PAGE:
Figure 1

Complete AIS (CAIS) and partial AIS (PAIS) cases in the database at the time of our study and the subset of cases with abnormalities of AR binding or AR gene mutations (AR +ve; shaded bars) where information regarding basal plasma testosterone, hCG stimulation test, basal serum gonadotrophins (LH and FSH), and gonadotrophin releasing hormone stimulation test (GnRH) were available.



Basal testosterone concentrations were available in 58 AR +ve cases and were high in infancy, declining to low during childhood, before rising again postpubertally (fig 2A). There was considerable variation in testosterone concentrations over the 1st year consistent with the changes described in healthy boys over the first 6 months of life (fig 2B). Twenty three of 30 measurements were within the historical reference range, whereas seven of 30 were above this range.

Figure 2

Basal plasma testosterone concentrations in AIS. (A) Total AR +ve cases of AIS (the high testosterone concentrations in three patients are plotted separately). (B) All AR +ve cases less than 1 year old. Closed circles and crosses represent cases of complete AIS and partial AIS, respectively. The shaded area represents the normal reference range.4

There was considerable variation in the regimen of hCG stimulation used, although 1000–2000 U for three consecutive days accounted for 59% of all the tests (fig 3). Results of hCG stimulation were available for 45 patients with AR dysfunction (fig 1) and the median (10–90th centile) rise in testosterone on hCG stimulation in these cases was 9.5 (1.8–38) times the basal concentration. The testosterone increment was not related to the total hCG dose, the age at which the test was performed, or the basal concentration of testosterone. The actual concentrations of testosterone are shown in fig 4. Twenty three hCG stimulation tests were performed in infants and 21 were performed in older children. The median (10–90th centile) basal and peak testosterone values were 2.3 nmol/l (0.5–9.5) and 14.8 nmol/l (3.8–34.4), respectively, in the infants, and 0.8 nmol/l (0.2–5.1) and 10.6 nmol/l (3.9–21.7), respectively, in the older children. There was no significant difference between the basal or peak values in the infants and older children. Among the cohort which had an hCG stimulation test, there were 12 patients who had testes that were bilaterally descended and nine where they were bilaterally intra-abdominal; the remainder had a combination of these features. The median (10–90th centile) testosterone increment on hCG stimulation was 5 (1.7–88.9) times the basal value and 9.5 (1.9–53) times the basal value (not significant) in the two groups, respectively.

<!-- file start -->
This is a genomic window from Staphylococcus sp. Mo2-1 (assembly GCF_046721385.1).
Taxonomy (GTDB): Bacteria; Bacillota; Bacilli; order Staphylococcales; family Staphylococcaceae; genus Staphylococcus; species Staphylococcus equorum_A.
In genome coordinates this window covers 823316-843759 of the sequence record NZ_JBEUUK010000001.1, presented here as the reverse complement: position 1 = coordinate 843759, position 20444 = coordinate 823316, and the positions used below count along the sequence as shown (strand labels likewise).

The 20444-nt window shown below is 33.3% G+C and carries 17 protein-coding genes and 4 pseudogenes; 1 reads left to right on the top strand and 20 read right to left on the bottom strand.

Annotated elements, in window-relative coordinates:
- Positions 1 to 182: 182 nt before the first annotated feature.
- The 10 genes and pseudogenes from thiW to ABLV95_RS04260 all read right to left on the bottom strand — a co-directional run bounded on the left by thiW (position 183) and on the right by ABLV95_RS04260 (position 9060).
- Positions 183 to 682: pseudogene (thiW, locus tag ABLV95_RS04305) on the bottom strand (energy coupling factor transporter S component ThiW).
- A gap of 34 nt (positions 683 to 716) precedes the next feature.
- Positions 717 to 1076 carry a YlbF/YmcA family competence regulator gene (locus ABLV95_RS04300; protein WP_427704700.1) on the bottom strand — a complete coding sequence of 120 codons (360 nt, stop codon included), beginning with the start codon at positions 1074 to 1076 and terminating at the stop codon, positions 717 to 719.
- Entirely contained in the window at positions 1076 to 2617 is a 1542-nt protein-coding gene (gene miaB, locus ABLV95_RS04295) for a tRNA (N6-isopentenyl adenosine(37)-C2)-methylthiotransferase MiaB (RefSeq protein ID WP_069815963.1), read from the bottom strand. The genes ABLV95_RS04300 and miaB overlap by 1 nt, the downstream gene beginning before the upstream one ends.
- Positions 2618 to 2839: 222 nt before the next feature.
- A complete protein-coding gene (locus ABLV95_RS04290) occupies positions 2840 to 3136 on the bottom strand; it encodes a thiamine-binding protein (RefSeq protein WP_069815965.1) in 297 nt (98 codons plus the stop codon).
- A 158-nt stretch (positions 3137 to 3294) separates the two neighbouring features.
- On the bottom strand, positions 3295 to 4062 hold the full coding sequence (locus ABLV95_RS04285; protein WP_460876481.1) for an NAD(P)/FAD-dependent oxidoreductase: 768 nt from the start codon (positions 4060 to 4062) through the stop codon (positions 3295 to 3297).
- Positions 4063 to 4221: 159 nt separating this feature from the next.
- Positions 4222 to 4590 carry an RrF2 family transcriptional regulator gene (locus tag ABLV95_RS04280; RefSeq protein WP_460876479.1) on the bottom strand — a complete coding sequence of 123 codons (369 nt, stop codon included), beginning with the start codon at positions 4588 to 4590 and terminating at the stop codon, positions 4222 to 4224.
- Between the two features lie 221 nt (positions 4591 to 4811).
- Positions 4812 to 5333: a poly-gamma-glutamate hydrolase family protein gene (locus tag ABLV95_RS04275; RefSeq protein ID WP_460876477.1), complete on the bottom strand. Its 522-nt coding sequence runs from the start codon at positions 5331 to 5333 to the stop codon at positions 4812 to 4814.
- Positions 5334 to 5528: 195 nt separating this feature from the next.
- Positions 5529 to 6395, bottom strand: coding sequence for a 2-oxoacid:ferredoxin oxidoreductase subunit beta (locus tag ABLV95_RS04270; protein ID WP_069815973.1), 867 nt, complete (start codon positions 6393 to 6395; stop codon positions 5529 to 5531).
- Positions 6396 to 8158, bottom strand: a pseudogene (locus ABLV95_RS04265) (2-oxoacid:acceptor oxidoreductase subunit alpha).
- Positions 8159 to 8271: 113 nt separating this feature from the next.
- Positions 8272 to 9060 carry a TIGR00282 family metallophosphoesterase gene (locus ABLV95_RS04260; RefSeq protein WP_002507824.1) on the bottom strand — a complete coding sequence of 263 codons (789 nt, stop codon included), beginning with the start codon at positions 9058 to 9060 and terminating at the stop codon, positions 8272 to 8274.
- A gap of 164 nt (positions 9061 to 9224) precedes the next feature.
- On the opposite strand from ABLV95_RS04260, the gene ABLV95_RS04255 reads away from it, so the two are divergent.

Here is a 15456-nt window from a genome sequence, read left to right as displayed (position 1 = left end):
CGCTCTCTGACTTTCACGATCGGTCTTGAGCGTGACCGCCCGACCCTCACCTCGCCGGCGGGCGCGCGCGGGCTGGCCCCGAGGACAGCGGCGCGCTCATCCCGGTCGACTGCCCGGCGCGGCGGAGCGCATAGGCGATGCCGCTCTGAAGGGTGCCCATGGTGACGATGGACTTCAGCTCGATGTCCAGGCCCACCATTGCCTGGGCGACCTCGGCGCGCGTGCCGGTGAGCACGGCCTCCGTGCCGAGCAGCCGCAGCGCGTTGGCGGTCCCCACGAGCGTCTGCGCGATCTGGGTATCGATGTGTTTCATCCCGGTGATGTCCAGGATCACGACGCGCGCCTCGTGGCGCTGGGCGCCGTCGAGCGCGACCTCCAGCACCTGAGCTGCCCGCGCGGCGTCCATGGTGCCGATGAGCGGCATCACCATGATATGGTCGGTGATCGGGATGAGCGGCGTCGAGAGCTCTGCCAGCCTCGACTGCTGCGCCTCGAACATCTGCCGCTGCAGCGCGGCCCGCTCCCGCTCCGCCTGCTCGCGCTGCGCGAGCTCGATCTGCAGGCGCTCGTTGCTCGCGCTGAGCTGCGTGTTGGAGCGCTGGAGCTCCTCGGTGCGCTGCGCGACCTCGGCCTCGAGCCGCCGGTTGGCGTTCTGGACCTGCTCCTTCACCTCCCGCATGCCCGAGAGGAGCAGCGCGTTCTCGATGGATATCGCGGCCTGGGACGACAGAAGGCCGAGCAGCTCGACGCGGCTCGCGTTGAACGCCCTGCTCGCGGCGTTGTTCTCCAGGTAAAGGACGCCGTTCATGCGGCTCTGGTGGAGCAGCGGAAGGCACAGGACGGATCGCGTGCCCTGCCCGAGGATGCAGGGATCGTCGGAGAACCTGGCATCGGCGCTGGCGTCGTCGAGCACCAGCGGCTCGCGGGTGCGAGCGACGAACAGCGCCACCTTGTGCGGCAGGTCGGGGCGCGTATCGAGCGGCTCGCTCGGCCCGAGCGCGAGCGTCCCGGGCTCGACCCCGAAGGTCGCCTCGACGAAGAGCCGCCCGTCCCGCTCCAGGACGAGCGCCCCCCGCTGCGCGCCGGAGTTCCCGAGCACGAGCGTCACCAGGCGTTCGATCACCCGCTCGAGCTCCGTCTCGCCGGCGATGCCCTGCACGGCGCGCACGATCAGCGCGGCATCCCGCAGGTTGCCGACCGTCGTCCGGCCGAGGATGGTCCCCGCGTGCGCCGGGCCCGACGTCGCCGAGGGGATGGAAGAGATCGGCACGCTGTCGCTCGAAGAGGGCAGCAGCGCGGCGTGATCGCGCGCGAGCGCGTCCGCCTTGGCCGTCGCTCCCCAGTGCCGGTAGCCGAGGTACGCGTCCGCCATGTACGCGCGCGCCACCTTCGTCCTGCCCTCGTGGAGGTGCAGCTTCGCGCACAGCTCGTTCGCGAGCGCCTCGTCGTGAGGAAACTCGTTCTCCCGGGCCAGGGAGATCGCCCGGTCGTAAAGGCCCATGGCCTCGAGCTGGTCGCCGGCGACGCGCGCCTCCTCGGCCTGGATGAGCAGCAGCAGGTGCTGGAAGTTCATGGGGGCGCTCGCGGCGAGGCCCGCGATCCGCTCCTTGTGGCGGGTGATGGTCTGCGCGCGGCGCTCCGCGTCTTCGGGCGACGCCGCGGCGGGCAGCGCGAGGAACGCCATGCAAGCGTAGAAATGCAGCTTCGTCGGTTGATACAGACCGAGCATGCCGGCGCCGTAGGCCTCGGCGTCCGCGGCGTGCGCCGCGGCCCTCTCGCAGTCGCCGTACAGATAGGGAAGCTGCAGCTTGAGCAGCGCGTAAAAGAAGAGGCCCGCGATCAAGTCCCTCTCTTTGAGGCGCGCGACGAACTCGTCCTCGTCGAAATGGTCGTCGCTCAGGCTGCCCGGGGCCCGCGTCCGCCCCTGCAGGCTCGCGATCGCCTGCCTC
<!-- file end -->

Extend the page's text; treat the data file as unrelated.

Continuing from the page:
Figure 3

Frequency (n) of different regimens of HCG stimulation tests used in all cases of suspected AIS.

Figure 4

Increment in baseline plasma testosterone values (pre) following hCG stimulation (post) in AR +ve cases of complete AIS (CAIS) and partial AIS (PAIS).


Baseline and post-hCG stimulation DHT concentrationss were available in 30 and 23 AR +ve cases of AIS, respectively (fig 1). In the latter group of cases mean (10–90th centile) increment in testosterone on hCG stimulation was 5.5-fold (2–63) and the median (10–90th centile) increment in DHT was 2.2-fold (1.3–13.2). The dose of hCG used was known in 21 of 23 cases; there was no relation between the dose and the rise in testosterone or DHT. The median (10–90th centile) basal testosterone:DHT (T:DHT) ratio at 2.5 (0.6–11) was lower than the median (10–90th centile) stimulated T:DHT ratio of 6.1 (1.3–17; p = 0.0009). Figure 5 shows the variation in the T:DHT ratio in children under the age of 3 years (n = 20). Following hCG stimulation an age dependent rise in the ratio was noticed over the 1st year of life.